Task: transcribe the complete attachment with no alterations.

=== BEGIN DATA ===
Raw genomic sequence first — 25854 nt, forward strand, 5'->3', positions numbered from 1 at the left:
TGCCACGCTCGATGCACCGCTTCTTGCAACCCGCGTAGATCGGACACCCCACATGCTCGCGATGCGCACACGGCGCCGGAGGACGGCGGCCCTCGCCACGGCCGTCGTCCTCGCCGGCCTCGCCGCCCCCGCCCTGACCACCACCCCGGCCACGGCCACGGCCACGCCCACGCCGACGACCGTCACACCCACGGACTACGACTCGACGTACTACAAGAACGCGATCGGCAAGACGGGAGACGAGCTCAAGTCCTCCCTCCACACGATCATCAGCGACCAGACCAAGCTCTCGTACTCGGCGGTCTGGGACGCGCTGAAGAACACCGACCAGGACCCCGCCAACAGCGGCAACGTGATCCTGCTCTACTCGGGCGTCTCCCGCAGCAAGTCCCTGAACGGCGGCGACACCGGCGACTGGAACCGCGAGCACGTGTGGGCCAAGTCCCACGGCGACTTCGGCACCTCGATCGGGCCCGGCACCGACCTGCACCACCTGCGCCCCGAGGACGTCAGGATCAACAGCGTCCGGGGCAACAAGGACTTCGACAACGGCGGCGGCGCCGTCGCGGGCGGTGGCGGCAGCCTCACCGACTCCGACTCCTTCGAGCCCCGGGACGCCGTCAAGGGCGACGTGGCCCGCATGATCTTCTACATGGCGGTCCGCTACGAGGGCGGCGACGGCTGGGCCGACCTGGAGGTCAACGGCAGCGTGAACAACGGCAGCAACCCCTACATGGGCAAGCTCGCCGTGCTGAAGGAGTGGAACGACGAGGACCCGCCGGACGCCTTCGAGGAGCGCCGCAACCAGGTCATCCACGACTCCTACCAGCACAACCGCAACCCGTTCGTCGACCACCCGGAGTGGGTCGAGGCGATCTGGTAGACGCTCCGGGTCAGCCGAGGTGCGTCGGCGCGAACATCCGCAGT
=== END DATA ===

Raw genomic sequence first — 25854 nt, forward strand, 5'->3', positions numbered from 1 at the left:
TGCCACGCTCGATGCACCGCTTCTTGCAACCCGCGTAGATCGGACACCCCACATGCTCGCGATGCGCACACGGCGCCGGAGGACGGCGGCCCTCGCCACGGCCGTCGTCCTCGCCGGCCTCGCCGCCCCCGCCCTGACCACCACCCCGGCCACGGCCACGGCCACGCCCACGCCGACGACCGTCACACCCACGGACTACGACTCGACGTACTACAAGAACGCGATCGGCAAGACGGGAGACGAGCTCAAGTCCTCCCTCCACACGATCATCAGCGACCAGACCAAGCTCTCGTACTCGGCGGTCTGGGACGCGCTGAAGAACACCGACCAGGACCCCGCCAACAGCGGCAACGTGATCCTGCTCTACTCGGGCGTCTCCCGCAGCAAGTCCCTGAACGGCGGCGACACCGGCGACTGGAACCGCGAGCACGTGTGGGCCAAGTCCCACGGCGACTTCGGCACCTCGATCGGGCCCGGCACCGACCTGCACCACCTGCGCCCCGAGGACGTCAGGATCAACAGCGTCCGGGGCAACAAGGACTTCGACAACGGCGGCGGCGCCGTCGCGGGCGGTGGCGGCAGCCTCACCGACTCCGACTCCTTCGAGCCCCGGGACGCCGTCAAGGGCGACGTGGCCCGCATGATCTTCTACATGGCGGTCCGCTACGAGGGCGGCGACGGCTGGGCCGACCTGGAGGTCAACGGCAGCGTGAACAACGGCAGCAACCCCTACATGGGCAAGCTCGCCGTGCTGAAGGAGTGGAACGACGAGGACCCGCCGGACGCCTTCGAGGAGCGCCGCAACCAGGTCATCCACGACTCCTACCAGCACAACCGCAACCCGTTCGTCGACCACCCGGAGTGGGTCGAGGCGATCTGGTAGACGCTCCGGGTCAGCCGAGGTGCGTCGGCGCGAACATCCGCAGT